I didn’t know she was North Korean when I first saw her. I mean, I had never met a North Korean before volunteering with TNKR—which stands for Teach North Korean Refugees—so I didn’t know what to expect. I thought they would look more refugee-ish. People whose hardship urged them to risk their lives by running away from a tyrant. I expected conservative, homely people. I did not expect this beauty. The kind of beauty that could disrupt a quiet room.
I thought she was a South Korean intern until an awkward handshake—imagine shaking hands without knowing what a handshake is—and a greeting that fell flat because she didn’t know what “how are you” means.
Eleven other volunteer tutors and seven North Korean students were in this room for TNKR’s matching session. The goal is to allow the volunteers and students to meet face to face in order to try to make the best, most comfortable matches possible. Casey Lartigue and Eunkoo Lee, who founded TNKR in 2013, want the students to choose their own tutors because they believe in student-led education.
They don’t learn much English in North Korea, but the refugees need English to survive in the competitive job market of Seoul. Even after surviving hunger, escaping the regime, getting into South Korea, and adjusting to life here, their journey still isn’t over because they need to learn a new language. The work TNKR does is critical and no one else provides it. This is a very young non-profit. You can support their growth here.
Here’s how the matching sessions works. First the volunteers introduce themselves, talk about their teaching strengths, and say how many students they’re willing to accept. Then the students introduce themselves and say what their goals are.
After introductions are finished, Casey and Eunkoo call out the students one by one so they can choose a tutor. When all the students have chosen one, they can continue choosing more until they’re satisfied. Some students chose up to seven tutors and some only chose one.
Three students chose me. One of them got a job and had to quit the program after only one meeting. I’ve never met the second because she was busy with university final exams. The third student who chose me was the room disrupting beauty.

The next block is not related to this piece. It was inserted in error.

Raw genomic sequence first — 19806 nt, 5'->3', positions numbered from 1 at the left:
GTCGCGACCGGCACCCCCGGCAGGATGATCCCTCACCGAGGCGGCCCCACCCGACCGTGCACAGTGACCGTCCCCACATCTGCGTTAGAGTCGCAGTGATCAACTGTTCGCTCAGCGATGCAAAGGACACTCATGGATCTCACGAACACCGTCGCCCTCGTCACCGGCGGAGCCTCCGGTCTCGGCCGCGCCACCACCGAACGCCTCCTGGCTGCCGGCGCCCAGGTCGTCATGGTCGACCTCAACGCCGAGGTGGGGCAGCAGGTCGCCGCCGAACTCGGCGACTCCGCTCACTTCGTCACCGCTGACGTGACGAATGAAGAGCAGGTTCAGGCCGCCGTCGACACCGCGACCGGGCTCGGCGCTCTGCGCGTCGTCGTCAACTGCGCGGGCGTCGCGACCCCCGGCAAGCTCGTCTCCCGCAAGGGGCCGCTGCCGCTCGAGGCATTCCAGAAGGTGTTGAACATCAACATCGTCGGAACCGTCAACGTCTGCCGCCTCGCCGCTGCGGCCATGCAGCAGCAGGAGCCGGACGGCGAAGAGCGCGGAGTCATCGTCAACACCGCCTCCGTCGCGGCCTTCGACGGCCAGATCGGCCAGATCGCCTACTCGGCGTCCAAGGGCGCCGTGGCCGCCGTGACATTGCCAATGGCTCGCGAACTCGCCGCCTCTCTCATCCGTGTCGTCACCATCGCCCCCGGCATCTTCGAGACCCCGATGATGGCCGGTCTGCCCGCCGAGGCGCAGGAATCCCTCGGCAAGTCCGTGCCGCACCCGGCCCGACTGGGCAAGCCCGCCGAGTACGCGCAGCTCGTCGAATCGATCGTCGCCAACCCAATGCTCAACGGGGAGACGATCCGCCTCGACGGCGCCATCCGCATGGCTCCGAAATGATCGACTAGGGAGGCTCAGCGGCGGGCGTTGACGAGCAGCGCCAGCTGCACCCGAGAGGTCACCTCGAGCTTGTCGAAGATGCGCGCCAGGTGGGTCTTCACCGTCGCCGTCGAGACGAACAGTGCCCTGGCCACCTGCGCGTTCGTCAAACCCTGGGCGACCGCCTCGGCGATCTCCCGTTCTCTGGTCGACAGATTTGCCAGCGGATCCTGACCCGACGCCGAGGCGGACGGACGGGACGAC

I can’t say her name or show any pictures. Most of the students want to remain anonymous. I’m not sure if it’s because they don’t want North Korea to know they’ve escaped or because they don’t want to be outed as a North Korean in South Korean society. A mix of both, most likely. Still, we need something to call her because “the beauty” is reductive. I’m going to call her “C.” Not “A” because “A” can be a full word and not “B” because then you’d think it stands for “beauty.” Come on, let’s be adults here.
“C” and I had our first class the day after the matching session.
In the first class, I didn’t even think about where she was from. It was just fun. C is an absolute beginner in English, so we just played games. I brought colored erasers with me and taught her how to say, “The pink eraser is on the black eraser. The red eraser is next to the blue eraser” and so on. We spent an hour playing with erasers. It doesn’t matter where you’re from, this was fun.
The second time, it bubbled to the surface. She got a call from her father during the lesson. Her parents are still in North Korea.
It’s illegal for a North Korean to call South Korea. C told me the call goes from North Korea to China, then is transferred to South Korea. When the call finished, she apologized for the interruption and told me that her mother has been sick for a while. Her father was giving her an update. She said it’s going okay, so we continued with the lesson.
Learning a language is a painful process and can be infuriating, especially for beginners. I had been impressed with C’s patience and positive attitude. But I saw her get frustrated for the first time after the call.
When the lesson finished, we walked back to the subway station. Her phone rang again. When the call finished, she said, “My father…. give me money.”
For a moment I thought that must be the secret to this unlikely beauty. She’s a refugee, but from the North Korean upper-class. She caught the first class underground railroad out of the North.
But I knew she hadn’t learned reported speech (“he said..” “they told me…”), so I pursued it. “You mean, he gives you money or he wants you to give him money?”
She said, “I give him money. North Korea people…” she patted her belly. “Hungry.”
“But I have no money.”
We said goodbye in the subway station. She went west and I went east. I watched her board her train. No one realized she was from the North. No one even turned their head. She sat down under an advertisement for plastic surgery and next to a college aged girl captivated by texting—probably about plans for going out. Business men walked by, talking about business plans in their business suits. But C was thinking about how she could make money for her hungry parents in North Korea.